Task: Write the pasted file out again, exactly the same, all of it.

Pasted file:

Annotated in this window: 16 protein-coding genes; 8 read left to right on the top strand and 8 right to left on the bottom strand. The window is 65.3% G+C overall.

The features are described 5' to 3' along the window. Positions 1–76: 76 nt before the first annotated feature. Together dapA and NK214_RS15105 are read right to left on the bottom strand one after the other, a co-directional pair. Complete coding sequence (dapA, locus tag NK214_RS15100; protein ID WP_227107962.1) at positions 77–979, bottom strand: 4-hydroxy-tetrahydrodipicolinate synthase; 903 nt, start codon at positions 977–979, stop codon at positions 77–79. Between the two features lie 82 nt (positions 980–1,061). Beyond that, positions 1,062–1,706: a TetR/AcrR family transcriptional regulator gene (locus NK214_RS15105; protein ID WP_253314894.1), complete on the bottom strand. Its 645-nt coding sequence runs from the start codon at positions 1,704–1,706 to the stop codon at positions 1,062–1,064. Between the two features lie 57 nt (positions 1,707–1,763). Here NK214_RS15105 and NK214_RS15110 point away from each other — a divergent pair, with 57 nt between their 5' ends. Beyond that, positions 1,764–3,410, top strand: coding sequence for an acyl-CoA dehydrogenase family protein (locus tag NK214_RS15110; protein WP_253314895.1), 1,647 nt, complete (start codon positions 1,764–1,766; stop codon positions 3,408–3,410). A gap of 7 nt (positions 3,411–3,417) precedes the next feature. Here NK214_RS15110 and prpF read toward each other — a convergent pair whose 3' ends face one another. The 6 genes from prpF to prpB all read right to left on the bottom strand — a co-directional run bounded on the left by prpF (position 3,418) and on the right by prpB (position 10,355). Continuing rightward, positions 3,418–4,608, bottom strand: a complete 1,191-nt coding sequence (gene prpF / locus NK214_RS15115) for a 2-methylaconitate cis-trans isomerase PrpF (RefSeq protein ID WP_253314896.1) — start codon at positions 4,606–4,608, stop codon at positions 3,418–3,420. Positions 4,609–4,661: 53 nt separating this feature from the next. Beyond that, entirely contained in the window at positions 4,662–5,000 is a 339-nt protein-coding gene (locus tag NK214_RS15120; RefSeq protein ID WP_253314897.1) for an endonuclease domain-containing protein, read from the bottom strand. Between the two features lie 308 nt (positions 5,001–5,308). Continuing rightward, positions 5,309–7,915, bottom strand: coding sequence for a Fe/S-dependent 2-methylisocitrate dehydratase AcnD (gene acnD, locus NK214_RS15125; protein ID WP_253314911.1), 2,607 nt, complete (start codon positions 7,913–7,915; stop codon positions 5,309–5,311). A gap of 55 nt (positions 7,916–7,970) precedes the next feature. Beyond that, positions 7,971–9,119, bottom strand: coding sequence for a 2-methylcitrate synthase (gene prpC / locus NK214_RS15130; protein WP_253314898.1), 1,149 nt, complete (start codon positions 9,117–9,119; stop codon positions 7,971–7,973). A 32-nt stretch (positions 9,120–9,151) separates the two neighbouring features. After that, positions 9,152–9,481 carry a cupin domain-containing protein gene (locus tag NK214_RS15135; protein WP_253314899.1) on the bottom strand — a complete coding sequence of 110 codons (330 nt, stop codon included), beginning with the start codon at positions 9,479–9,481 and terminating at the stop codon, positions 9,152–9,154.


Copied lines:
Annotated in this window: 16 protein-coding genes; 8 read left to right on the top strand and 8 right to left on the bottom strand. The window is 65.3% G+C overall.

The features are described 5' to 3' along the window. Positions 1–76: 76 nt before the first annotated feature. Together dapA and NK214_RS15105 are read right to left on the bottom strand one after the other, a co-directional pair. Complete coding sequence (dapA, locus tag NK214_RS15100; protein ID WP_227107962.1) at positions 77–979, bottom strand: 4-hydroxy-tetrahydrodipicolinate synthase; 903 nt, start codon at positions 977–979, stop codon at positions 77–79. Between the two features lie 82 nt (positions 980–1,061). Beyond that, positions 1,062–1,706: a TetR/AcrR family transcriptional regulator gene (locus NK214_RS15105; protein ID WP_253314894.1), complete on the bottom strand. Its 645-nt coding sequence runs from the start codon at positions 1,704–1,706 to the stop codon at positions 1,062–1,064. Between the two features lie 57 nt (positions 1,707–1,763). Here NK214_RS15105 and NK214_RS15110 point away from each other — a divergent pair, with 57 nt between their 5' ends. Beyond that, positions 1,764–3,410, top strand: coding sequence for an acyl-CoA dehydrogenase family protein (locus tag NK214_RS15110; protein WP_253314895.1), 1,647 nt, complete (start codon positions 1,764–1,766; stop codon positions 3,408–3,410). A gap of 7 nt (positions 3,411–3,417) precedes the next feature. Here NK214_RS15110 and prpF read toward each other — a convergent pair whose 3' ends face one another. The 6 genes from prpF to prpB all read right to left on the bottom strand — a co-directional run bounded on the left by prpF (position 3,418) and on the right by prpB (position 10,355). Continuing rightward, positions 3,418–4,608, bottom strand: a complete 1,191-nt coding sequence (gene prpF / locus NK214_RS15115) for a 2-methylaconitate cis-trans isomerase PrpF (RefSeq protein ID WP_253314896.1) — start codon at positions 4,606–4,608, stop codon at positions 3,418–3,420. Positions 4,609–4,661: 53 nt separating this feature from the next. Beyond that, entirely contained in the window at positions 4,662–5,000 is a 339-nt protein-coding gene (locus tag NK214_RS15120; RefSeq protein ID WP_253314897.1) for an endonuclease domain-containing protein, read from the bottom strand. Between the two features lie 308 nt (positions 5,001–5,308). Continuing rightward, positions 5,309–7,915, bottom strand: coding sequence for a Fe/S-dependent 2-methylisocitrate dehydratase AcnD (gene acnD, locus NK214_RS15125; protein ID WP_253314911.1), 2,607 nt, complete (start codon positions 7,913–7,915; stop codon positions 5,309–5,311). A gap of 55 nt (positions 7,916–7,970) precedes the next feature. Beyond that, positions 7,971–9,119, bottom strand: coding sequence for a 2-methylcitrate synthase (gene prpC / locus NK214_RS15130; protein WP_253314898.1), 1,149 nt, complete (start codon positions 9,117–9,119; stop codon positions 7,971–7,973). A 32-nt stretch (positions 9,120–9,151) separates the two neighbouring features. After that, positions 9,152–9,481 carry a cupin domain-containing protein gene (locus tag NK214_RS15135; protein WP_253314899.1) on the bottom strand — a complete coding sequence of 110 codons (330 nt, stop codon included), beginning with the start codon at positions 9,479–9,481 and terminating at the stop codon, positions 9,152–9,154.